The Open Funder Registry plays a critical role in making sure that our members correctly identify the funding sources behind the research that they are publishing. It addresses a similar problem to the one that led to the creation of ORCID: researchers’ names are hard to disambiguate and are rarely unique; they get abbreviated, have spelling variations and change over time.
The same is true of organizations. You don’t have to read all that many papers to see authors acknowledge funding from the US National Institutes of Health as NIH, National Institutes for Health, National Institute of Health, etc.
Our Ambassador Program is now one year old, and we are thrilled at how the first 12 months have gone. In 2018 we welcomed 16 ambassadors to the team, based in Australia, Brazil, Colombia, India, Indonesia, Mexico, Nigeria, Peru, Russia, Singapore, South Korea, UAE, Ukraine, USA, and Venezuela.
Our ambassadors are volunteers with a good knowledge of Crossref and the wider scholarly community, they are well connected and passionate about the work that we do.
As self-confessed PID nerds, we’re big fans of a persistent identifier. However, we’re also conscious that the uptake and use of PIDs isn’t a done deal, and there are things that challenge how broadly these are adopted by the community.
At PIDapalooza (an annual festival of PIDs) in January, ORCID, DataCite and Crossref ran an interactive session to chat about the cool things that PIDs allow us to do, what’s working well and, just as importantly, what isn’t, so that we can find ways to improve and approaches that work.
What has hundreds of heads, 91,000 affiliations, and roars like a lion? If you guessed the Research Organization Registry community, you’d be absolutely right!
Last month was a big and busy one for the ROR project team: we released a working API and search interface for the registry, we held our first ROR community meeting, and we showcased the initial prototypes at PIDapalooza in Dublin.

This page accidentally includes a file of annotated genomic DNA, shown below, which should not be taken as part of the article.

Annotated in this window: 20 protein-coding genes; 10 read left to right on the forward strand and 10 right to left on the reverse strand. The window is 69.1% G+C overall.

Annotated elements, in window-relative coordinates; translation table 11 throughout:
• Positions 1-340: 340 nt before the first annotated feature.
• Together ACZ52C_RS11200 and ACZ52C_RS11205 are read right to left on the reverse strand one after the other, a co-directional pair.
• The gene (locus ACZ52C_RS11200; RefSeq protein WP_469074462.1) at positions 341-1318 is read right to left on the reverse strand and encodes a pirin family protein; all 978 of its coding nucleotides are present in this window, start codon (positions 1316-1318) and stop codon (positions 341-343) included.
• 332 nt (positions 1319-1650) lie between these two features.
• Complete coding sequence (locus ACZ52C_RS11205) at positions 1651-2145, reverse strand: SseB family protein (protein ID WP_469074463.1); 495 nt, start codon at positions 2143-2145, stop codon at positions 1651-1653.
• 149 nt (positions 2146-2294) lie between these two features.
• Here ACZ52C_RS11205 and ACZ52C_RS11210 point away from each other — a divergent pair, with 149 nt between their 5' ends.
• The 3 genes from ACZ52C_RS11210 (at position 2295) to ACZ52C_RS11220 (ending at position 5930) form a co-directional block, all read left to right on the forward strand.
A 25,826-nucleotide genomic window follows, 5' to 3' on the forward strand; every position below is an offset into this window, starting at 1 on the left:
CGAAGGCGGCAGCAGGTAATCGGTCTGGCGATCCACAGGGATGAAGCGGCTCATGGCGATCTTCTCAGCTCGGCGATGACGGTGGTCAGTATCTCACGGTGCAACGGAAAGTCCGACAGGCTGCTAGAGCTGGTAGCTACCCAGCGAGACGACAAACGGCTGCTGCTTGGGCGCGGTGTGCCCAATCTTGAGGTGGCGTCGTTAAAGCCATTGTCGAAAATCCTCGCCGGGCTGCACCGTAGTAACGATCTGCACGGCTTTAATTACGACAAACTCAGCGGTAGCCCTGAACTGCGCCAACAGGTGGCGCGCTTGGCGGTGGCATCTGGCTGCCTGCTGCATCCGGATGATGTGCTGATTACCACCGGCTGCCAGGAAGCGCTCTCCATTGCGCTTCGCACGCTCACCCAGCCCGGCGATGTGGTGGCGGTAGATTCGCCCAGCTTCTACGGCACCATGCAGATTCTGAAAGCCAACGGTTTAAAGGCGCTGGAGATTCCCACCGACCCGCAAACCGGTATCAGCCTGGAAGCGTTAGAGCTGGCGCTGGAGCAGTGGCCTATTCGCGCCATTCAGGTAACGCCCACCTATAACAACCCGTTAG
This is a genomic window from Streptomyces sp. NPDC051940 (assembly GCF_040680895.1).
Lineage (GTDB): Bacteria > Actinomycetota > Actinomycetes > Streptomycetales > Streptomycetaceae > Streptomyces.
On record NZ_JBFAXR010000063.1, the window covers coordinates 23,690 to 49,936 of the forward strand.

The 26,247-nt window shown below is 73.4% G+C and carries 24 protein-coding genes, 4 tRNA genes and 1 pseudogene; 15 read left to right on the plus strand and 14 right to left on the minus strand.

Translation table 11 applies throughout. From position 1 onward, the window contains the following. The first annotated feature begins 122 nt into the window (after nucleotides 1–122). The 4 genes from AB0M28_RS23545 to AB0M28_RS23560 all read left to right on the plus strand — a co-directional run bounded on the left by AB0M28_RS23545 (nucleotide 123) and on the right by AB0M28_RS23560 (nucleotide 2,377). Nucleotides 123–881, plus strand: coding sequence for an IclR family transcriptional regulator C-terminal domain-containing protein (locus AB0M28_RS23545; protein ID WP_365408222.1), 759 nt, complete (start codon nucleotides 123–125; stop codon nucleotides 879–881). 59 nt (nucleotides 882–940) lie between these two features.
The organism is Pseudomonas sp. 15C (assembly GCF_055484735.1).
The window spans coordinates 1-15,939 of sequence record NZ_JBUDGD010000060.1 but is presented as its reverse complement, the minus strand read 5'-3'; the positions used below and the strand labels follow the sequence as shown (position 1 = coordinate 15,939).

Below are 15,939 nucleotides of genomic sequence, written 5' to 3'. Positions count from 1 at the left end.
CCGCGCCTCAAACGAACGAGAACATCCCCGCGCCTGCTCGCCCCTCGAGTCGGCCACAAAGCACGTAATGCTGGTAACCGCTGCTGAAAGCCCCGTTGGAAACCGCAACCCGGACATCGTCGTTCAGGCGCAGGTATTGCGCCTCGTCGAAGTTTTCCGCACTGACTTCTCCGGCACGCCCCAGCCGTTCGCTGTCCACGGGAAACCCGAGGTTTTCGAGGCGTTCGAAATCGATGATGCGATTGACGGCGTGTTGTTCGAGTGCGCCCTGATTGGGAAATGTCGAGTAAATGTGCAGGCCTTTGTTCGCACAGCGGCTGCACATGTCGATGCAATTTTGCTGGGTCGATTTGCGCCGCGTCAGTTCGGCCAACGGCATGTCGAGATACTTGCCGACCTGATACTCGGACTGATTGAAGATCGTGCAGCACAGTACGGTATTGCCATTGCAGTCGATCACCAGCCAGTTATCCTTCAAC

We’re energized by the positive reception and response we’ve received and we wanted to take a moment to share information with the community.
Nowadays we’re all trying to eat healthier, get fitter, be more mindful and stay in the now. You think you’re doing a good job — perhaps you’ve started a yoga class or got a book on mindfulness. And then, wham! Someone in your organization casually mentions they’re planning a platform migration. I can sense the panic from here.
In December, Crossref’s Head of Metadata, Patricia Feeney and I headed to Mumbai for our first ever LIVE local event in India, held in collaboration with Editage.
Crossref membership in India has escalated in recent years, with a fifth of its 500 members joining in 2017 alone. Around 40% of these new members are smaller organizations who joined through one of the eight sponsors we currently have in the country.
There has been a steady increase in the growth of our membership in Latin America—and in Brazil in particular—over the past few years. We currently have more than 800 Brazil-based members; some as individual members, but most are sponsored by another organization. As part of our LIVE Local program Chuck Koscher and I traveled to meet some of these members in Goiânia and Fortaleza, where we co-hosted events with Associação Brasileira de Editores Científicos do Brasil (ABEC Brasil)—one of our largest sponsoring organizations.
We’ve been working on Event Data for some time now, and in the spirit of openness, much of that story has already been shared with the community. In fact, when I recently joined as Crossref’s Product Manager for Event Data, I jumped onto an already fast moving train—headed for a bright horizon.
PIDapalooza, the open festival of persistent identifiers is back and it’s better than ever. Mark your calendar for Dublin, Ireland, January 23-24, 2019 and send us your session ideas by September 21.
Cross-posted on the blogs of University of California (UC3), ORCID, and DataCite: https://0-doi-org.libus.csd.mu.edu/10.5438/67sj-4y05.
Over the past couple of years, a group of organizations with a shared purpose—California Digital Library, Crossref, DataCite, and ORCID—invested our time and energy into launching the Org ID initiative, with the goal of defining requirements for an open, community-led organization identifier registry. The goal of our initiative has been to offer a transparent, accessible process that builds a better system for all of our communities.